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Recently passed Waldo CID met with frustration by residents

Posted at 5:22 PM, Dec 20, 2019
and last updated 2019-12-20 20:19:54-05

KANSAS CITY, Mo.  — There's another Community Improvement District in Waldo that's raising eyebrows.

Despite push back, the Kansas City, Missouri, City Council Thursday approved a special sales tax to improve the Romanelli Shopping Center at West Gregory Boulevard and Wornall Road.

It’s expected to generate about $2.5 million in five years.

G. Palen Investments, which owns the property, said some of the buildings in the shopping center are aging and require additional upkeep. Tenants have complained of flooded basements and leaky roofs.

The proposal was met with resistance from some business leaders, who say such taxing districts should not be used for single properties.

"The fact that is that it was for a person, even though he's my landlord and I really like him, that didn't make me feel very happy," Classic Cookie owner Leslie Stockard said of the move.

Stockard says her customers already pay an 11% sales tax on her products and doesn't want them to pay anymore.

"Having to ask my customers to pay over 12% in sales tax is not a good thing," she said.

The shopping center was already covered by an existing CID that placed a 0.5% sales tax that is used for daily trash pickup and marketing.

It's another tax some who live in the area don't want to pay.

"We're basically looking at a private developer who is going to tax people," Waldo resident ANgie Lyle said. "They are going to collect that tax money. They are not going to have to say what they are going to do with that tax money."

Waldo Community Business Association President Becky Beck sent 41 Action News this statement in regards to this new CID.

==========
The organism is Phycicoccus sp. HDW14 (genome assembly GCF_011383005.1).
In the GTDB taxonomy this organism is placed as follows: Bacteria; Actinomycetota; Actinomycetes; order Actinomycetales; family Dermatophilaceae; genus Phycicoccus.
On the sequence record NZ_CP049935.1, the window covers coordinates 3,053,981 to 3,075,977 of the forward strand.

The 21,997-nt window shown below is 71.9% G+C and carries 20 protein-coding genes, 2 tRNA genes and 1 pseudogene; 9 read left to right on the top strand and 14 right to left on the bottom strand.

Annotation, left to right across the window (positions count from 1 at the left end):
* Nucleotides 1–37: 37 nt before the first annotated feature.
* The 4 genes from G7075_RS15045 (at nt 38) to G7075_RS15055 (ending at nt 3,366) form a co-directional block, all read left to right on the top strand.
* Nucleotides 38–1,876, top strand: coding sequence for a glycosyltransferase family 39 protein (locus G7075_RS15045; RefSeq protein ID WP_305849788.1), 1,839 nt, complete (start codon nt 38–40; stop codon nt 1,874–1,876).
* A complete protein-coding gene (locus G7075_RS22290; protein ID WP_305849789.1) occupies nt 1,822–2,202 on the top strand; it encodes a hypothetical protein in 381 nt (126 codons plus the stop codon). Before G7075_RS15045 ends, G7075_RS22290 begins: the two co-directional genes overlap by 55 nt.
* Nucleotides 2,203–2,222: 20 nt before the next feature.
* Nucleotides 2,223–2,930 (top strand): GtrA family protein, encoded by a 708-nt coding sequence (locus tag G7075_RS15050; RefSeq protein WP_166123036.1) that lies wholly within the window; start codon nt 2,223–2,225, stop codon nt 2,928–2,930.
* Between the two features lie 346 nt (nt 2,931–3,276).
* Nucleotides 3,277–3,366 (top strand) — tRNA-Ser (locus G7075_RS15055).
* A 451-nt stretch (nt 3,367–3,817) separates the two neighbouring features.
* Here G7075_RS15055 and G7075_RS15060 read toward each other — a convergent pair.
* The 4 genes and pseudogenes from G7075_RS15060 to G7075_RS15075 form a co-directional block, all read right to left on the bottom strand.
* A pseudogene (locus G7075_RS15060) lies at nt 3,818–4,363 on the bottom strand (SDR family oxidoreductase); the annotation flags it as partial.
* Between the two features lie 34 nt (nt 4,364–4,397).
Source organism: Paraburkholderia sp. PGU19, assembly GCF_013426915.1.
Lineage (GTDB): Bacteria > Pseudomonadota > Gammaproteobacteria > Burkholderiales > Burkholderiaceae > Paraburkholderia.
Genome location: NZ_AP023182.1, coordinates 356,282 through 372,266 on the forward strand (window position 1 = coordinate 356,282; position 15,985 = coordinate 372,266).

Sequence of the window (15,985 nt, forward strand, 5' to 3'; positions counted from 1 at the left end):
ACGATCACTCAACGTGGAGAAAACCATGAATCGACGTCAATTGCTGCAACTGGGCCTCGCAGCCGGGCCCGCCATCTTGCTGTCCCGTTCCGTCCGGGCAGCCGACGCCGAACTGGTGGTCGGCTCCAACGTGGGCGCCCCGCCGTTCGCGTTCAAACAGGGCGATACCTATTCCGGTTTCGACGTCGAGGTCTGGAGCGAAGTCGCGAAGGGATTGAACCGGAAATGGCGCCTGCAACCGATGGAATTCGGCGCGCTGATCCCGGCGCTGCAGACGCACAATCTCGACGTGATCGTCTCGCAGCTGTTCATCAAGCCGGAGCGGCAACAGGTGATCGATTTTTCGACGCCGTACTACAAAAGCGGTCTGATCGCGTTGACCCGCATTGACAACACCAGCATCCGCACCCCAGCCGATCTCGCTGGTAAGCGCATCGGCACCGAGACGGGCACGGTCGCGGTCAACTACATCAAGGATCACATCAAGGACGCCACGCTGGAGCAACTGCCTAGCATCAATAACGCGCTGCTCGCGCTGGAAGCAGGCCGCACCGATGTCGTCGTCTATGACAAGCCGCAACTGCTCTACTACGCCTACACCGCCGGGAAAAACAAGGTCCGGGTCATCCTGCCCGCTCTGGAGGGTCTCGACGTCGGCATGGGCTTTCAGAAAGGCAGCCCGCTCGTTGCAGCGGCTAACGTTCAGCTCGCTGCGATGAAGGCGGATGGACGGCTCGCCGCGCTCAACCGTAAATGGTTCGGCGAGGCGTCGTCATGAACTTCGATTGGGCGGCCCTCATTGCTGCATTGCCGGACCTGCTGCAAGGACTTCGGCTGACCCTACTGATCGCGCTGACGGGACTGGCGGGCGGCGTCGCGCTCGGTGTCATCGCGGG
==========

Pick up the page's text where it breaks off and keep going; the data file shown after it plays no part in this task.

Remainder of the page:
"I'm very disappointed that the city council members who voted for it feel it's okay for tax payers to pay for a single owner's maintenance of their own commercial property. I do not believe that is what the "spirit" of a Community Improvement District is, even it is within the "letter" of the law. As chair of the Waldo CID, first and foremost, we are all for promoting and attracting great businesses to the Waldo area. But for me personally, I'm worried about this (new single-owner CID) tarnishing the good reputation we have for all the work we do for the entire Waldo district. Changes need to be made at the state level and at the city, so that these types of CIDs don't continue to be passed. I think this is an abusive use of what originally was a very good thing for communities."

Missouri State Auditor Nicole Galloway's office conducts reviews of CIDs across the state, though it was too early for them to review the new Waldo CID.

"It would not be appropriate to comment on a CID that our office has not examined. Auditor Galloway's position on CIDs is clear: CIDs are funded by taxpayers and should be accountable to taxpayers. While she recognizes CIDs can serve a useful purpose for economic development, she also believes the current state laws governing CIDs need to be improved. Specifically, changes need to be put in place so that conflicts of interest and self-dealing can be avoided while allowing for greater oversight and enhanced transparency. As Missouri's only independent watchdog, she is encouraging the legislature to take action this session to overhaul these laws."

The council approved the CID on a 7-5 vote.